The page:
referral bias

referral bias

The difference that arises from the study of those patient populations who receive primary care as opposed to those who receive care at tertiary care centers.
Mentioned in ?
References in periodicals archive ?
However, referral bias may not have as much effect as would be expected, because most endoscopies are done in tertiary institutions like ours.
1) In a multivariate model, even when accounting for referral bias and patient comorbidity, all five procedures took significantly longer in academic hospitals when compared to non-teaching centres.
Files of patients with negative MPI reports were reviewed for possible subsequent referral to CAG 3 months after receiving a negative MPI to ensure that all the cases where patients took both tests were included in this study in hope to minimize the effect of the referral bias.
Studies on the subject reveal conflicting observations by different investigators about the sensitivity and specificity of ETT and MPS perhaps because it is extremely difficult to eliminate referral bias.
Whether this finding is indicative of the fact that female patients have more severe symptoms from concussion in general, as suggested in several previous studies, or is due to referral bias in which female individuals preferentially present to the ED when symptoms are more severe .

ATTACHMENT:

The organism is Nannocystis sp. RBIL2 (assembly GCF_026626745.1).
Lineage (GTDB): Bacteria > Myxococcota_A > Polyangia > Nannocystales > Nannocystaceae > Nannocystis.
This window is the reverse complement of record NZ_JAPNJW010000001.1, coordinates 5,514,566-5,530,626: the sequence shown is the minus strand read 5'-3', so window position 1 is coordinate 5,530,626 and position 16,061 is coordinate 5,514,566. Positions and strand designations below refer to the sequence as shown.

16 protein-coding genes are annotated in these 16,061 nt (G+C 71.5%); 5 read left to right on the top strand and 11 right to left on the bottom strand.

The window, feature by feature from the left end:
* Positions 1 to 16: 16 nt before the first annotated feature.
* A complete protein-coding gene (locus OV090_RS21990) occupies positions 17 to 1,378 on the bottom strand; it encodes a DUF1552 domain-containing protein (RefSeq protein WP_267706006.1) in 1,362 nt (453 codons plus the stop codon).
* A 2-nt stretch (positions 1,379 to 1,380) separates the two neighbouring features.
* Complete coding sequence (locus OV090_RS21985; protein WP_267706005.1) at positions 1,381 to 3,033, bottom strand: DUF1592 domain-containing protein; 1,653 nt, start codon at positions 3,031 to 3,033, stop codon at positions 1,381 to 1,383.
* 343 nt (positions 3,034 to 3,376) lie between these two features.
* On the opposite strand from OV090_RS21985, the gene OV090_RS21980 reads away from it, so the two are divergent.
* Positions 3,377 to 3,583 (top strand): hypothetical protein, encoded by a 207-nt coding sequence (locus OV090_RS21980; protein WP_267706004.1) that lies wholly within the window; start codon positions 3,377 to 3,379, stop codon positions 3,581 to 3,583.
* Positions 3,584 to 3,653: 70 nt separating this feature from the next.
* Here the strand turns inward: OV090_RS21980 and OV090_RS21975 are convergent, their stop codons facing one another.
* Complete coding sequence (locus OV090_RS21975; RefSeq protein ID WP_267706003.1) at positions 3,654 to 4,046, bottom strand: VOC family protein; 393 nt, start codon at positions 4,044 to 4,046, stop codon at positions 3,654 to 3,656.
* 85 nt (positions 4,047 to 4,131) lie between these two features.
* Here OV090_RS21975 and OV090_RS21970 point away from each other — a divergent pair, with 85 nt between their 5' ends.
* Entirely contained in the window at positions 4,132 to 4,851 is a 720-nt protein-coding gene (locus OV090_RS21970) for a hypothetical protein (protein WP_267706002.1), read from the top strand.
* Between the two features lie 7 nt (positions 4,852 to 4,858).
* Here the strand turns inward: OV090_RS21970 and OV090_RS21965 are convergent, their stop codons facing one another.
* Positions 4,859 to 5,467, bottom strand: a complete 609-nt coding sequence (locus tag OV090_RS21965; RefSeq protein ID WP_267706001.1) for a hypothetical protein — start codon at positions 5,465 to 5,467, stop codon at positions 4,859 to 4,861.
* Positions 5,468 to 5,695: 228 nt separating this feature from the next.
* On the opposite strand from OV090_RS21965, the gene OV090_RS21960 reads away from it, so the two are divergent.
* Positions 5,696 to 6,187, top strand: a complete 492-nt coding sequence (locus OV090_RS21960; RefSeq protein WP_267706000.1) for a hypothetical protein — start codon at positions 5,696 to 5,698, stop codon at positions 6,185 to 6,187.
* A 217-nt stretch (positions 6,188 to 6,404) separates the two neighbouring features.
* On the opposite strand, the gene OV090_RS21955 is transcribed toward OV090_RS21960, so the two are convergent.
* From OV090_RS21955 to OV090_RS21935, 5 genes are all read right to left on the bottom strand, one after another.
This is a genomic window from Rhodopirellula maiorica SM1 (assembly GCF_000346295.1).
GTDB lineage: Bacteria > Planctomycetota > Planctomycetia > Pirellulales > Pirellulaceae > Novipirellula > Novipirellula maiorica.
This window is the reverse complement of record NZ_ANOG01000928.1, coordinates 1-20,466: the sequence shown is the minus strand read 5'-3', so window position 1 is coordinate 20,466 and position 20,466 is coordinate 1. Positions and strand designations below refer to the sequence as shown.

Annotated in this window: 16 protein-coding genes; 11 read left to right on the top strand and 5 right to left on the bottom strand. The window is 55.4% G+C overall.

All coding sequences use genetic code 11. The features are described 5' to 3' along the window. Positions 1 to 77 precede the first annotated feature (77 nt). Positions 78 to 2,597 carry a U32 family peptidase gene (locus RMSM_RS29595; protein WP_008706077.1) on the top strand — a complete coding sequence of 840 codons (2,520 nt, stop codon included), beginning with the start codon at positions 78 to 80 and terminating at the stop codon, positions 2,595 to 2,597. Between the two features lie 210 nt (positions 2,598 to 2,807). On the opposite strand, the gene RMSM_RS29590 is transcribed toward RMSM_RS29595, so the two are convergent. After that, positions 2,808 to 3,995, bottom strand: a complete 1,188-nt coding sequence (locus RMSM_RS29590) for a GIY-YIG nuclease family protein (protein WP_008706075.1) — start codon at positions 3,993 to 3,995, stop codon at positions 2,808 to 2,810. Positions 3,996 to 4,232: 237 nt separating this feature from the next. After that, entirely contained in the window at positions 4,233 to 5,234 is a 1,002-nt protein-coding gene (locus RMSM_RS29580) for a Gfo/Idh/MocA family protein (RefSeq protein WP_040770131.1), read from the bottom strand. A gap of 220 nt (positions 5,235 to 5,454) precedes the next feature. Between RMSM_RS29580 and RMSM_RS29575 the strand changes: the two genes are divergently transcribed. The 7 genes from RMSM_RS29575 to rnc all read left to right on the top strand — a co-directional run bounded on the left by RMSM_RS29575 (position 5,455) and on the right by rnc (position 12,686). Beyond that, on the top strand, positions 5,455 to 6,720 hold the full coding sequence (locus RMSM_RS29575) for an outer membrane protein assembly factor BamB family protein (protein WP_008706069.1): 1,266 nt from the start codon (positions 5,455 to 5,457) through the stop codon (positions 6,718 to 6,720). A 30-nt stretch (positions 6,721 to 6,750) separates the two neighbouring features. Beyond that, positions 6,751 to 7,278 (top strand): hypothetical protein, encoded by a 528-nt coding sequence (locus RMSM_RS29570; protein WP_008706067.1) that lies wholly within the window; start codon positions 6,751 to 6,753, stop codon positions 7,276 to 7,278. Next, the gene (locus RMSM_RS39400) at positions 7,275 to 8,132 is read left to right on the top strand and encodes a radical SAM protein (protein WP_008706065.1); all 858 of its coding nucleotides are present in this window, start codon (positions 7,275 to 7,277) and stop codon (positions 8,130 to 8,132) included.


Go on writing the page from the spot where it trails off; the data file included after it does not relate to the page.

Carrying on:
10) Furthermore, one rural academic center has pointed to referral bias on the part of transferring physicians at outlying hospitals in explaining a disproportionately high referral rate of patients with intra-cerebral hemorrhage.
A meeting attendee suggested that referral bias was behind their higher prevalence--in other words, more adolescent girls presented to their institution because of better awareness of endometriosis among providers.
Although limited by the use of single night polysomnography, a small study population, and possibly by referral bias to a tertiary center, the findings suggest that periodic limb movements of sleep might be an important side effect of SSRIs that is frequently overlooked in children.
Because of Denmark's universal health care plan, this study also had no referral bias or diagnostic bias.
These differences would be unlikely to introduce any referral bias in our study because we adjusted for these factors.
These studies have been widely criticized for having insufficiently considered risk adjustment and possible referral bias.
In summary, given the disparity in results published so far, more clinical research as provided by Chou and colleagues (7) is needed to better characterize the relationships between SDB and dyslipidaemia, particularly from epidemiologic cohorts enrolling community dwelling individuals that would have limited referral bias.